An oxygen sensor test can be used to assist technicians in verifying the oxygen sensor operation, but it should not be the only test used to determine if a sensor should be replaced. Most scan tools have an oxygen sensor tests function (also known as Mode $05), which allows a technician to view the data readings for the oxygen sensor(s).
Before running the Oxygen Sensor Tests, ensure the engine and oxygen sensor are at normal operating temperature.
Enter the Oxygen Sensor Tests mode of the scan tool. Refer to the owner’s manual, if necessary. Follow the prompts to choose the sensor to be tested and initiate the test sequence. The data readings for the selected sensor will be displayed.
Replacement: Tech Tips
When replacing oxygen sensor(s), please keep these tips in mind:
Newer vehicles have multiple oxygen sensors. After determining a sensor needs replacement, be sure to correctly identify it before replacing it.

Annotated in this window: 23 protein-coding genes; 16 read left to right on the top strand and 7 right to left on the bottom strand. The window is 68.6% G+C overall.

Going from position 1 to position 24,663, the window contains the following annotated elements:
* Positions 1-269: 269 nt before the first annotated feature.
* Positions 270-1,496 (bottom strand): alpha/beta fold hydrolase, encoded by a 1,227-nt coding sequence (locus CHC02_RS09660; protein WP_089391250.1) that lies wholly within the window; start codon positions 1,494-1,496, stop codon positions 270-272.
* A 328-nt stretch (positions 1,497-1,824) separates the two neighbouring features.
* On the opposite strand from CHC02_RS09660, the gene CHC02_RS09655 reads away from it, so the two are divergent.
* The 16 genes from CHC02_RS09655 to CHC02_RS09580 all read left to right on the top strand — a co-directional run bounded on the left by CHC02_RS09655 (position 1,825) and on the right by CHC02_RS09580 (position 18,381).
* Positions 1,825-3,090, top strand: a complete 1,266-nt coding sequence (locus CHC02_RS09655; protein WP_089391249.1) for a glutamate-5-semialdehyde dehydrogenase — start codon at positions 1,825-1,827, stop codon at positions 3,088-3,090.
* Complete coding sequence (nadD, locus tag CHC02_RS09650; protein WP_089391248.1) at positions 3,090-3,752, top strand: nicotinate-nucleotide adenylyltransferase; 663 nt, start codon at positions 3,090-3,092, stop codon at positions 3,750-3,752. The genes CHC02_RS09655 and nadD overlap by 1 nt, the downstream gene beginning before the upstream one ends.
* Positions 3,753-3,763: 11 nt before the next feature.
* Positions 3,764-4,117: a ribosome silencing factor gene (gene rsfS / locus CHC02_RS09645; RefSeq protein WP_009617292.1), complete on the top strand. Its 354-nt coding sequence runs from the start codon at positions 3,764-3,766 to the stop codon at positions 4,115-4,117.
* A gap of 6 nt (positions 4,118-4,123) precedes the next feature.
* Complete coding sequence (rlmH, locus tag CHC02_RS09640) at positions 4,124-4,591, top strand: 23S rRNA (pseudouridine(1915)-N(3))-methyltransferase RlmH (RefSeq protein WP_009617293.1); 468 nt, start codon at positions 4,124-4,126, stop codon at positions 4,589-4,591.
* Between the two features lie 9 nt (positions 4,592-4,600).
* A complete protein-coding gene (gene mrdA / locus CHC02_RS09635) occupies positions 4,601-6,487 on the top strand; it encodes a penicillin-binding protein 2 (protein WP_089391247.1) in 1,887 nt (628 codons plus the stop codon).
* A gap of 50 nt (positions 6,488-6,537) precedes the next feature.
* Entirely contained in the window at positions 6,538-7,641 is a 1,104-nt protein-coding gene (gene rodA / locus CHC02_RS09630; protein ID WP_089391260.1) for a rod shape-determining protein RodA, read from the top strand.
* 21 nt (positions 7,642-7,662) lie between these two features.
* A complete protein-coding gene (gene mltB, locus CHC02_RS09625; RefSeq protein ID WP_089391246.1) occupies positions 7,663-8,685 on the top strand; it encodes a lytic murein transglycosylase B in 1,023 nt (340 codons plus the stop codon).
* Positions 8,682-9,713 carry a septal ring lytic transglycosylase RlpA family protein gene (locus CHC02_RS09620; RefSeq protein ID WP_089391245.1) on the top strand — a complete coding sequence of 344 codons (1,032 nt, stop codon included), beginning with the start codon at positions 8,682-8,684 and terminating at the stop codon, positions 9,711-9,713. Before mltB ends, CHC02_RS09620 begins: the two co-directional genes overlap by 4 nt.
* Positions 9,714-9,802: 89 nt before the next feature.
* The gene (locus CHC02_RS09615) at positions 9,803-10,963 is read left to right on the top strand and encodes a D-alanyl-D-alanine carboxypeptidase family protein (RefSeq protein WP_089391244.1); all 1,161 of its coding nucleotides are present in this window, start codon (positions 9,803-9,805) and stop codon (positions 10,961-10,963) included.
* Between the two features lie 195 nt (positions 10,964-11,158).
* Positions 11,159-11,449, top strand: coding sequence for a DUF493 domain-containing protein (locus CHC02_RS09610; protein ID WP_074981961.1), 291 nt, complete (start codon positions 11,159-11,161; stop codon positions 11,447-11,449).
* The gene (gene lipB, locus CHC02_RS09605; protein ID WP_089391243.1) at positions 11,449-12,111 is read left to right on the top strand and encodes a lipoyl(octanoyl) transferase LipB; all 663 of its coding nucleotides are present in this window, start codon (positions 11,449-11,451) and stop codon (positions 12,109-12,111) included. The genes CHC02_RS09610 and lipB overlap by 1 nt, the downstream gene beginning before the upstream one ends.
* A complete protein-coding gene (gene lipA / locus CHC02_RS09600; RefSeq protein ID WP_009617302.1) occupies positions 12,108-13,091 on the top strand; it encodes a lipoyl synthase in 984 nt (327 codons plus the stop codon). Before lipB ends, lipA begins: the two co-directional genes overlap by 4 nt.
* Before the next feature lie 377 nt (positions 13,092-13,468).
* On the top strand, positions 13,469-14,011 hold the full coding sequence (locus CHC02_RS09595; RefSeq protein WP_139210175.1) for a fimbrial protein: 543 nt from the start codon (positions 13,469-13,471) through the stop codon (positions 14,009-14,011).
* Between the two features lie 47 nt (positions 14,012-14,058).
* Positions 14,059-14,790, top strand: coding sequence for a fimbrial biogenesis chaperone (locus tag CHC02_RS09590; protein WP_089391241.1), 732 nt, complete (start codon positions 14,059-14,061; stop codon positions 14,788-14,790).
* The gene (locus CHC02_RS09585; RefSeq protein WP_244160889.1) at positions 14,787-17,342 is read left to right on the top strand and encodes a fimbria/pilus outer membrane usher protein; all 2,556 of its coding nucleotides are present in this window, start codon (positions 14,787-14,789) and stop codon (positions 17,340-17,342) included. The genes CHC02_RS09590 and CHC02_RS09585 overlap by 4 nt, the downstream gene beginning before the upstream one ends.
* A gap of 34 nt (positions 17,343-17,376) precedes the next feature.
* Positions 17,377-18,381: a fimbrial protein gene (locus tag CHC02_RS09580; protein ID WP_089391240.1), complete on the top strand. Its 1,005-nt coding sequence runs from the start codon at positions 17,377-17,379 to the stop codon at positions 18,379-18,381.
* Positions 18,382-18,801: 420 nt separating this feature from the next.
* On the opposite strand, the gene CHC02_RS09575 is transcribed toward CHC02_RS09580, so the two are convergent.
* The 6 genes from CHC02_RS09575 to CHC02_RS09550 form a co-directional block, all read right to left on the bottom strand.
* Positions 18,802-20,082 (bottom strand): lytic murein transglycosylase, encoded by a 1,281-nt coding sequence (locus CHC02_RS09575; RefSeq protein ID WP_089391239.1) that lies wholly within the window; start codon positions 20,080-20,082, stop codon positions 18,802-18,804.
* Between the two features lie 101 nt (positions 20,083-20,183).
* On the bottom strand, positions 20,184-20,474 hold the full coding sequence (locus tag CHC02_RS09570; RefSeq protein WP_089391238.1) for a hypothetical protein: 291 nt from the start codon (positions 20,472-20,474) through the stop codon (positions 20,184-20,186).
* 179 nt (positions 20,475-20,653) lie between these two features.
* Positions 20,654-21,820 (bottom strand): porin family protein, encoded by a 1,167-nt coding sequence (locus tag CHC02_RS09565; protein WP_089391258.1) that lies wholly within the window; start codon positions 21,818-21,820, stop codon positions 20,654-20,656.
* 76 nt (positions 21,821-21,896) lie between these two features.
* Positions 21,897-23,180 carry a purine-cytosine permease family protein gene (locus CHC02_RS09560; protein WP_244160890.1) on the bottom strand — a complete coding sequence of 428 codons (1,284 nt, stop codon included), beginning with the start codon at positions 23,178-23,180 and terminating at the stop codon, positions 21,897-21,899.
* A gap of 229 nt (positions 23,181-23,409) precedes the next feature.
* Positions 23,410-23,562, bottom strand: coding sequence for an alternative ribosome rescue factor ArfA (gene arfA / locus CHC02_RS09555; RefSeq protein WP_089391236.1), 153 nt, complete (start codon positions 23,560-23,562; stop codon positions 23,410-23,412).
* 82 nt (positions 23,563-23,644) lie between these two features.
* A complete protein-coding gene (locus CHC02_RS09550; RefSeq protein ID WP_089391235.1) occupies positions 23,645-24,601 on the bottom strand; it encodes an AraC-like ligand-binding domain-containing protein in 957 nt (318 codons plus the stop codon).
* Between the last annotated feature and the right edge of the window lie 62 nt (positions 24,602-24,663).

Unplug the wire connection and spray penetrating lubricant onto the threaded connection to assist in removal.
Use an appropriate oxygen sensor tool to assist in removing the sensor.
Use anti-seize on the threads of the new sensor. Many new sensors may have anti-seize installed on the threads from the factory. If not, there may be anti-seize included with the sensor, which should be applied to the threads of the sensor.
Tighten the sensor to the correct torque. Consult the appropriate service information for this value, if necessary.
After performing the repairs, the effectiveness of the repairs can be confirmed utilizing Mode $06 data. After driving the vehicle to get it to operating temperature and allowing the OBD II system to test the system and components, a technician can view the test results using Mode $06 on his scan tool.
Mode $06 is the actual system test data that OBD II looks at when it decides to set a pending code or a current fault code. If the test data is within the limits established by the vehicle manufacturer, the item gets a PASS and no codes are set. But if a value is out of range, OBD II flags it with a FAIL and monitors the component until the system monitor has run at least twice. Then, if the problem still exists, a DTC is set and the MIL illuminates.
Courtesy of Delphi Product & Service Solutions.